Bullying Takes Lives, Harms Young People
Published: Sunday, October 28, 2012
Updated: Sunday, October 28, 2012 18:10
We’re a lucky generation. The increasingly well-connected millions don’t have to lose touch with friends. They can share good news and best wishes at the click of a button and feel the many positive aspects of their relationships with an immediacy that people find gratifying and important.
But there’s a dark side to this virtual connectivity, too. The many challenges of adolescence and friendship are multiplied and distorted over the social networks that are now a part of everyday life for most people our age.
In today’s rapid-fire, globe-spanning digital world, YouTube, Facebook and Twitter serve to electrify the mundane and amplify the poignant. These ubiquitous modern networking technologies and those ancient, immortal negative social pressures combined can produce a potentially lethal experience. In the context of bullying, this has clearly had an awful impact on society.
About a month and a half ago, 15 – year-old Amanda Todd posted a video on YouTube, sharing her story about “never-ending” bullying with the world. Amanda explained – silently, using index cards – that her battle against cyber-bullying and bullying at school all started online. She and a few friends, on webcams to “meet and talk to new people,” were enticed by flattery to expose themselves. A year later, she found herself blackmailed by a boy who threatened to expose her further if she didn’t “put on a show.” It only got worse from there.
On Oct. 10, 2012, Amanda Todd took her own life.
I imagine the overwhelming sadness that must consume someone to the point at which they take their own life. I imagine despair simply – or not so simply – catching up and taking over in dark, ugly, and unfair ways. I imagine the worst, and that is exactly what this is. Amanda’s cry for help is so distressed and distressing, it echoes with the preciousness and fragility of life.
The context of Amanda’s story is, of course, broader and scarier. Consider the story of Phoebe Prince, another teenage girl trying to fit in, who took her life three years ago in South Hadley, Mass. after an eerily similar bout of face-to-face cruelty and digital victimization. If nothing else is clear to us after considering these cases together, it should be certain and obvious that online altercations have very real effects, no matter how far removed its perpetrators feel from the impact of their actions.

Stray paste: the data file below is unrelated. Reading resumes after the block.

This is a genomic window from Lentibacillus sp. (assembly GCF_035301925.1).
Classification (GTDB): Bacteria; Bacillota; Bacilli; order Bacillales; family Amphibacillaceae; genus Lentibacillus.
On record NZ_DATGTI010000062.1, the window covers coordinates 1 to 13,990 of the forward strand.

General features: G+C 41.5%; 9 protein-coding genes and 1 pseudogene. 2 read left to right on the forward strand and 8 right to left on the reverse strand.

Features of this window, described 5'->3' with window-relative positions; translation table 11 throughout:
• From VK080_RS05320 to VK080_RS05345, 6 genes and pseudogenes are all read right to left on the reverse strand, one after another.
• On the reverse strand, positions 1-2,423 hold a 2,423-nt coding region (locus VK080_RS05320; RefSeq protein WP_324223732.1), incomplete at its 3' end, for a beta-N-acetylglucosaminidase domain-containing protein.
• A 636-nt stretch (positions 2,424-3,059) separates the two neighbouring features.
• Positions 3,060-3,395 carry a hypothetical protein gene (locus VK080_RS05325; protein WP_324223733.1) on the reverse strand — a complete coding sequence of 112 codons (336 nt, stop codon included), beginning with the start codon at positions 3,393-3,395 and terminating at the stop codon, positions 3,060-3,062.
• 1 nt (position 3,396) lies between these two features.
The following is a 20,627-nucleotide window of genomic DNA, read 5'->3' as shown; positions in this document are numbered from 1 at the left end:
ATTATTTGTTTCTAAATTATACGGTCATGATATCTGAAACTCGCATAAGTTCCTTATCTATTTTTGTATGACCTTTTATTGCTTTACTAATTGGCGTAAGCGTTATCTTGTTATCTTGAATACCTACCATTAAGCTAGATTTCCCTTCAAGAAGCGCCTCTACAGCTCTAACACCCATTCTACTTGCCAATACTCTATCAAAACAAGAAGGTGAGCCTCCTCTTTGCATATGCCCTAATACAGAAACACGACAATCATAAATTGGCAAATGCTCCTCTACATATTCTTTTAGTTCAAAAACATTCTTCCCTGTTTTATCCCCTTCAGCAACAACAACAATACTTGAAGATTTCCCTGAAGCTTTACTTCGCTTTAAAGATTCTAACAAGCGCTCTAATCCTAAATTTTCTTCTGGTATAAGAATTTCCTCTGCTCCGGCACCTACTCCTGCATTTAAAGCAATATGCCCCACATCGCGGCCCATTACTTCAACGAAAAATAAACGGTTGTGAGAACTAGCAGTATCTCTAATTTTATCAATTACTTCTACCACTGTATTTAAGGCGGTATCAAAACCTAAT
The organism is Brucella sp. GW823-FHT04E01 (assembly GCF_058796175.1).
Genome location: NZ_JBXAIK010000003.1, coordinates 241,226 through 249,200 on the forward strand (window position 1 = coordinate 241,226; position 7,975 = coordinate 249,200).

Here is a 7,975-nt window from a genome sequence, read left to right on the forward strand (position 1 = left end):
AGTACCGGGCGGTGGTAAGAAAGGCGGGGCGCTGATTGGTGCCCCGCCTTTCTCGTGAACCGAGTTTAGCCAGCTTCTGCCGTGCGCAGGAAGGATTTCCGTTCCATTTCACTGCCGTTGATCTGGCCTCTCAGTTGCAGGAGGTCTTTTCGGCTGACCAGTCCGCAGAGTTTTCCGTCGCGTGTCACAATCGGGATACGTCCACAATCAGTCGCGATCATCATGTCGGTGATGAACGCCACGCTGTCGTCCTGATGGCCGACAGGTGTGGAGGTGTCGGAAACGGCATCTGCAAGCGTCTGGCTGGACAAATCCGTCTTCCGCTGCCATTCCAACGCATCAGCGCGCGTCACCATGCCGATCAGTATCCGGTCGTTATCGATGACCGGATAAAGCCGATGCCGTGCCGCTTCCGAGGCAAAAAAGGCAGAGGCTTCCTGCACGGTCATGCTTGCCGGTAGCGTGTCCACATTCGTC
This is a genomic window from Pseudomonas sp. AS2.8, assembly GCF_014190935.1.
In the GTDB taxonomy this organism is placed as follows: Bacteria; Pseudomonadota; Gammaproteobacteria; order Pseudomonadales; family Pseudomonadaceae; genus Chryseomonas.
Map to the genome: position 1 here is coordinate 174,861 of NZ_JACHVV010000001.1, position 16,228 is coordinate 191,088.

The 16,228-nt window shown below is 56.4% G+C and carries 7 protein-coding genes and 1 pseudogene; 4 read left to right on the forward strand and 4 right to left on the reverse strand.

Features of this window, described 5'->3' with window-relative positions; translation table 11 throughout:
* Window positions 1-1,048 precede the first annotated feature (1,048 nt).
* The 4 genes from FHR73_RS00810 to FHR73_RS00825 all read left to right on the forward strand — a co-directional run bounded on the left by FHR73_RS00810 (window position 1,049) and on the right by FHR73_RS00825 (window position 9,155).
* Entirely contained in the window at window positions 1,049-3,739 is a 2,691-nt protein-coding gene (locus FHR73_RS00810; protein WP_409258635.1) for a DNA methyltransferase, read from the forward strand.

Consider the words of Amanda Todd and the explicit, human truths that lay behind them:
“I can never get that photo back. It’s out there somewhere.” We live in a world that may make us pay for our mistakes forever.
“I felt like a joke in this world. I thought, ‘Nobody deserves this.’” It used to be that a small town was just that: a small town. Now our small towns have no such borders.
“Why do I get this? I messed up but why follow me?” It’s just like our elders warn us: there’s a painful permanence to the mistakes we make nowadays, online and off, as our worst moments may hound us with the indelible stamp of the internet.
“I was alone,” or “I’m stuck,” or “I wanted to die so bad,” or “Every day I think, ‘Why am I still here?’” What a cruel and ironic truth to realize that this girl had to feel this way in a world that clearly feels such love for her in the wake of her passing.
So where do we go from here? While our generation may well be blessed as inheritors of the digital world, we also have a power that occasionally—and horribly—proves itself beyond us and below us.
Amanda Todd lamented before her sad, untimely death: “I have nobody. I need somebody.” The responsibility this implies is enormous and meaningful: In this day, and in this age, it seems to me that it has never been more important to be somebody for somebody. Every time our fingers touch the keyboard, we ought to remember someone like Amanda Todd.